Go to Chinatown. G & D supermarket in the basement of Swatow Plaza has duck. Maybe not whole duck, but they will have legs. If you really need whole duck, I'd be really surprised if a poultry purveyor for those restaurants isn't right in the hood, so ask around.

            6 Replies
            1. re: Shattered
              SnackHappy RE: Shattered Jan 15, 2014 09:42 AM

              I don't know why the OP would need whole ducks since they are making confit, but the best deal on whole duck is utility grade frozen ducks in Asian supermarkets which are pekin ducks from Lac Brome.

              That being said, confit is normally made with foie gras ducks or at least moulard or muscovy. I don't have first hand experience with making confit, but it is my understanding that pekin duck does not give good results.

              1. re: SnackHappy
                wattacetti RE: SnackHappy Jan 15, 2014 10:25 AM

                Pekin legs are useable but you have to put a little more effort in it to ensure that results are elevated to "meh". If you get a small-ish confit leg that seems really inexpensive, chances are excellent that it's one of those.

                1. re: SnackHappy
                  overlords RE: SnackHappy Jan 15, 2014 12:52 PM

                  I got the idea from another chowhound thread where it was suggested that buying the whole duck, in the end, would be a better deal. I could get a bunch of extra fat off the carcass for the confit, I could make a few quarts of stock from the bones, and I could freeze the breasts to do in a sous vide later on.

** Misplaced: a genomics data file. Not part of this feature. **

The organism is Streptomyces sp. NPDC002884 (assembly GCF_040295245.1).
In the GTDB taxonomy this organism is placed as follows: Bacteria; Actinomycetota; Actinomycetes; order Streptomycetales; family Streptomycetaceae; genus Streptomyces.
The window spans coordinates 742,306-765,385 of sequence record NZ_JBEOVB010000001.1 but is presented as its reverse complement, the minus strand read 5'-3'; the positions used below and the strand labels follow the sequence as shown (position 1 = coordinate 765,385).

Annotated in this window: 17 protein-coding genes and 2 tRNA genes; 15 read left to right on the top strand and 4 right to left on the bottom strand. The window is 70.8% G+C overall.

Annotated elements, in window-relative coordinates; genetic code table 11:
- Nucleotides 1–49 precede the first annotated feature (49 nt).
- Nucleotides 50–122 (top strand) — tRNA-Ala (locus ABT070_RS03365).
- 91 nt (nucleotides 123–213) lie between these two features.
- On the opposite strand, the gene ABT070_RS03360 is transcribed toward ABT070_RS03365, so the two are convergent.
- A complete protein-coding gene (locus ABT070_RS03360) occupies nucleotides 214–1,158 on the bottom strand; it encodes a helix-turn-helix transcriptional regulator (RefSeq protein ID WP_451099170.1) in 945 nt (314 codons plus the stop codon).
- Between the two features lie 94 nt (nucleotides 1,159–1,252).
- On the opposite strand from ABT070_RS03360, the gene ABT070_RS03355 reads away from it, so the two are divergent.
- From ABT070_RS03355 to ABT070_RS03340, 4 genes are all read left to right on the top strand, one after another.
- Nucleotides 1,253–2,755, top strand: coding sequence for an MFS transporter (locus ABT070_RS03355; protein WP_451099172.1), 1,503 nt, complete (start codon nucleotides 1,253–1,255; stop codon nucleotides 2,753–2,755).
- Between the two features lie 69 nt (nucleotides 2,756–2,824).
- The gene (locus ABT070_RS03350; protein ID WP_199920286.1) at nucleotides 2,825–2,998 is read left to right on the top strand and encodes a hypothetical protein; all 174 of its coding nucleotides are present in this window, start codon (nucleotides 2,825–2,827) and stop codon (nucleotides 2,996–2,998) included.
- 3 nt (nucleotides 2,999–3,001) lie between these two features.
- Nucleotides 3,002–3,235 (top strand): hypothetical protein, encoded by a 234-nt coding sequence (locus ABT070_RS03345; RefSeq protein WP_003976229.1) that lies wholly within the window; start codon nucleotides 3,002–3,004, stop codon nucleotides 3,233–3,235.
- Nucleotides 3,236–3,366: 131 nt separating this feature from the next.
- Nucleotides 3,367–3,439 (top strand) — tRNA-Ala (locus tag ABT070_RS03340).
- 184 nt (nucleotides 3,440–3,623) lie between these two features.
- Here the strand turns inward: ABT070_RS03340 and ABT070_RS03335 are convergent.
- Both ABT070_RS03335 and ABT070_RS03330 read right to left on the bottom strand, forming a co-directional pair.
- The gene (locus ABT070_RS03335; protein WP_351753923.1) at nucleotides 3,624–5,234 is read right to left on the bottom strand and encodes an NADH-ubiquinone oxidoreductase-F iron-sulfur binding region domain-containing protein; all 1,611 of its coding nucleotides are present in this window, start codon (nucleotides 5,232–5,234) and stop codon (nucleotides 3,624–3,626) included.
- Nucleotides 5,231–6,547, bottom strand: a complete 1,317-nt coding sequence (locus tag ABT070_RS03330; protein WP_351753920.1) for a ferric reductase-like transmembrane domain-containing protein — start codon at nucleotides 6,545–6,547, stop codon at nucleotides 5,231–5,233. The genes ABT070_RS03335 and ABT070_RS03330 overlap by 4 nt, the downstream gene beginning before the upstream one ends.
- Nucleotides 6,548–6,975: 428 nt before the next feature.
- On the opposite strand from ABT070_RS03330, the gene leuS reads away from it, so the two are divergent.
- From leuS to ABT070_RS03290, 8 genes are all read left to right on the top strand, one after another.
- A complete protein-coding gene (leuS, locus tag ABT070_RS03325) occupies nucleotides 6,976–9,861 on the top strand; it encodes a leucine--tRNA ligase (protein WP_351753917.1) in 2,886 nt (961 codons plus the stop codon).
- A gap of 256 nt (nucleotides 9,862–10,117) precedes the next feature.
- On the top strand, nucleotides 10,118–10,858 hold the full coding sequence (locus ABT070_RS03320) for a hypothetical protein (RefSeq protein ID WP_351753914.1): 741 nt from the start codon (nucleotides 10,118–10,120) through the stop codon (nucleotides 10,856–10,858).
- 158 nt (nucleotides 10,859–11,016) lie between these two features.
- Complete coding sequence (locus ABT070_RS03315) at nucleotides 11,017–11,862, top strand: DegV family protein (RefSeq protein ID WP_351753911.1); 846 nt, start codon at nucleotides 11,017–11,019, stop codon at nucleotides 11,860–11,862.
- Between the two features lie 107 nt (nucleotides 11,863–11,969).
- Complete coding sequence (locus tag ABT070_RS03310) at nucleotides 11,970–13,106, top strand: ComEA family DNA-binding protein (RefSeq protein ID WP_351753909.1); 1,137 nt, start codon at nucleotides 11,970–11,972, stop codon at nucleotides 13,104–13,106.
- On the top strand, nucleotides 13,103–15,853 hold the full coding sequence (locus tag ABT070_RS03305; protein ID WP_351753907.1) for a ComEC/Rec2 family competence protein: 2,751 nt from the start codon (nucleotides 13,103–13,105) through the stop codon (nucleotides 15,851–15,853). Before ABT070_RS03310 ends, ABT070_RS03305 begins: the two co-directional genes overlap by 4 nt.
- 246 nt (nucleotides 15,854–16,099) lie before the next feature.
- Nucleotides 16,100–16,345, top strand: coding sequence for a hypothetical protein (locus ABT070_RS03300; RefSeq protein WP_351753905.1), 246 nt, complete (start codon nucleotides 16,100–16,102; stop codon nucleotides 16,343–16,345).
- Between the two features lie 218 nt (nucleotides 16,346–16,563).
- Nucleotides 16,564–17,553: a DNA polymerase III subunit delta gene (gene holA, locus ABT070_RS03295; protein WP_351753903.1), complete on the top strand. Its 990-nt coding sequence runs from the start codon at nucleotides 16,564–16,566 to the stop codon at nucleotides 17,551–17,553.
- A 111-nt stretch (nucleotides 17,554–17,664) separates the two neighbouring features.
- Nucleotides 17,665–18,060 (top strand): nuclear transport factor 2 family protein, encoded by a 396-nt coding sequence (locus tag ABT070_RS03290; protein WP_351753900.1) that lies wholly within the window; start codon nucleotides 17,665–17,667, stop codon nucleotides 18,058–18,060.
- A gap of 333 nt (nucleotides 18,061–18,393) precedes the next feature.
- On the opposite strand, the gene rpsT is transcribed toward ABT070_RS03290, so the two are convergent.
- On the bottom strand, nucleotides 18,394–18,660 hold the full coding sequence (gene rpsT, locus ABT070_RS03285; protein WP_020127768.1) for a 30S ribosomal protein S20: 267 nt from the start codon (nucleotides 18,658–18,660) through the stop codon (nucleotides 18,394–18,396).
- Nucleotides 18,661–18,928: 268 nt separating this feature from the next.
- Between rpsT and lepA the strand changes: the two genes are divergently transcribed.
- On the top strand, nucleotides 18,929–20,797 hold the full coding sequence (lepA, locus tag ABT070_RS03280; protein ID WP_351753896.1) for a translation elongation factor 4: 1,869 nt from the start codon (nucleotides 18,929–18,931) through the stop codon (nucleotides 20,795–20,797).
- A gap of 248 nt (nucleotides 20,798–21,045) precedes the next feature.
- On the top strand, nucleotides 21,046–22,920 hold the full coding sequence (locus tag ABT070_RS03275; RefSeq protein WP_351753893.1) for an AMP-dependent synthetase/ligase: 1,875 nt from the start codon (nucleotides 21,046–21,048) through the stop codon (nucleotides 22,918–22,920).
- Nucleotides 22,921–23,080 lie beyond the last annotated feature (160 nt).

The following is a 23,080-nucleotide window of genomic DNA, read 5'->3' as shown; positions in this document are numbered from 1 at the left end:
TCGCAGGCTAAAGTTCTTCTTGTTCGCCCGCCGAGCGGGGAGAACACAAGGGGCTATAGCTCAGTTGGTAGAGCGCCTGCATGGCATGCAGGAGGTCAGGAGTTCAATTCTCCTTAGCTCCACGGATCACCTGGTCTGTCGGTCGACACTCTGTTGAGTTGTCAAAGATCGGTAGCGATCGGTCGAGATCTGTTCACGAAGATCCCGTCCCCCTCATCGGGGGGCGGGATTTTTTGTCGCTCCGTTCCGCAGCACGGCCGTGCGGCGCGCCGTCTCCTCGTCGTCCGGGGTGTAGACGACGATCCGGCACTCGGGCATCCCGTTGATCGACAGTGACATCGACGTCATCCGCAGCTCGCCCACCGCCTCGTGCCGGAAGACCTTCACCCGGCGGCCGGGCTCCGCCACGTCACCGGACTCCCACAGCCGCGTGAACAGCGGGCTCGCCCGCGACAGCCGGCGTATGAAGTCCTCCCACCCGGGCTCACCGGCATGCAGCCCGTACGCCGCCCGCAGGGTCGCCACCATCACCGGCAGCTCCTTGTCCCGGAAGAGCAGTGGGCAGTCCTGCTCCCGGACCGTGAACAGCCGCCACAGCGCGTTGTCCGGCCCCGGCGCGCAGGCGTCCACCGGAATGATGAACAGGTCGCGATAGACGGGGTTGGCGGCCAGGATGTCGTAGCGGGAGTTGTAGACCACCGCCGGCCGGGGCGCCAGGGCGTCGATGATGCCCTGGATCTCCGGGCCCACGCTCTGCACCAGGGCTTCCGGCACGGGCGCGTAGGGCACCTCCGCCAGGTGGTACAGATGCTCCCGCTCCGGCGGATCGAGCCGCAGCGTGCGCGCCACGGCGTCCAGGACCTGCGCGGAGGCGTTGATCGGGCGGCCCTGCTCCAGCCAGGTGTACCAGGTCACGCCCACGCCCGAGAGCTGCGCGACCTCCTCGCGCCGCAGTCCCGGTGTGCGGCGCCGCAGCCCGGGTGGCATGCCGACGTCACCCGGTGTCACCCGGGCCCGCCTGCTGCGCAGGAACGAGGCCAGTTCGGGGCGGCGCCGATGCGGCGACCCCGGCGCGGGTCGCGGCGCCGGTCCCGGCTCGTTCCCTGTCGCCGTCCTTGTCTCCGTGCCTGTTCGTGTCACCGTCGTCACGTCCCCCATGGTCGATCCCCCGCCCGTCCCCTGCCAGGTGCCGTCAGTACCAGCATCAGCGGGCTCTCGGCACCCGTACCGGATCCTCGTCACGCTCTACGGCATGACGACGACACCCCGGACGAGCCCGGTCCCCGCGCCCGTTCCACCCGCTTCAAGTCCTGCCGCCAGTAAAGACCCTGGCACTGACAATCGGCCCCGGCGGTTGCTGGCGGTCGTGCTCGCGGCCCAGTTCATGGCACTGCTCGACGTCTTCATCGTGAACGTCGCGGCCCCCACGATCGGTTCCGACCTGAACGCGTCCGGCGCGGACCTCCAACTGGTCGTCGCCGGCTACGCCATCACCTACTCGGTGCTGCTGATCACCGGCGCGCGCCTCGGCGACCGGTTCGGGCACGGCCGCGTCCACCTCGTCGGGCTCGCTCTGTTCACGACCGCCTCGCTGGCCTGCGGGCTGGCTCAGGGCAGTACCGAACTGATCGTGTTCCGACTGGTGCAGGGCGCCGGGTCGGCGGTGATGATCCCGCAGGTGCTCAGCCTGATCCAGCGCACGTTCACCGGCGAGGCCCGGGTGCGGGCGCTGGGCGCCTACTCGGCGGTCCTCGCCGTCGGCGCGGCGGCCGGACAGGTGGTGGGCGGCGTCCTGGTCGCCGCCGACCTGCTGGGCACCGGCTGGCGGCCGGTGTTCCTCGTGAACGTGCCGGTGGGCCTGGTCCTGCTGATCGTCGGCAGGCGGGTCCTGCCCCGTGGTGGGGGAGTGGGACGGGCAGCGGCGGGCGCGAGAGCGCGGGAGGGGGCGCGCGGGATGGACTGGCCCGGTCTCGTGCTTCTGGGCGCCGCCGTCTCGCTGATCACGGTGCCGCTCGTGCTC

but again, that was only a suggestion. More than willing to change the plan based on advice in here.

                  Already you've told me types of duck to stay away from, which is something I didn't know before. Thanks!

                  Do the shops around china town only deal in Pekin duck?

                  And yes, it's just the two of us.

                  1. re: overlords
                    wattacetti RE: overlords Jan 15, 2014 02:39 PM

                    Most of the whole ducks locally available are Lac Brome, so Pekins. You can get other ducks (some larger) from the bouchers but they more expensive. I buy canes (females) to make duck pears and they run about $40-50/bird.

                    If you buy two moulard legs and are going to do the confit by SV, then you don't need any additional fat; the trim that you will do on the legs will render enough fat for the spoonful or so that you need in each SV bag.

                    One duck carcass does not make a couple of quarts of stock unless you like it on the thin side.

                    1. re: overlords
                      SnackHappy RE: overlords Jan 17, 2014 09:06 AM

                      I'm not sure about the economics of buying whole ducks, but if you're willing to to do all that work, it's probably worth it.

                      I'm pretty sure the stores in Chinatown don't sell moulard or muscovy ducks.

                      And as long as you're making confit, you might as well make a good sized batch as it keep for months and gets better with time. After all, confit is a conservation method.

                  2. re: Shattered
                    lagatta RE: Shattered Jan 15, 2014 10:53 AM

                    Canard libéré is not on St-Laurent on the Plateau any more, it is on Jean-Talon (and rue du Marché du Nord) at the top end of Jean-Talon Market. I buy fresh duck livers from them, and also drumettes, but not whole ducks or other duck parts, as they are much cheaper at Marché Oriental 5 minutes' walk east of there, on St-Denis just south of Jean-Talon. I've seen them cheaper still at Kim Phat on Jarry.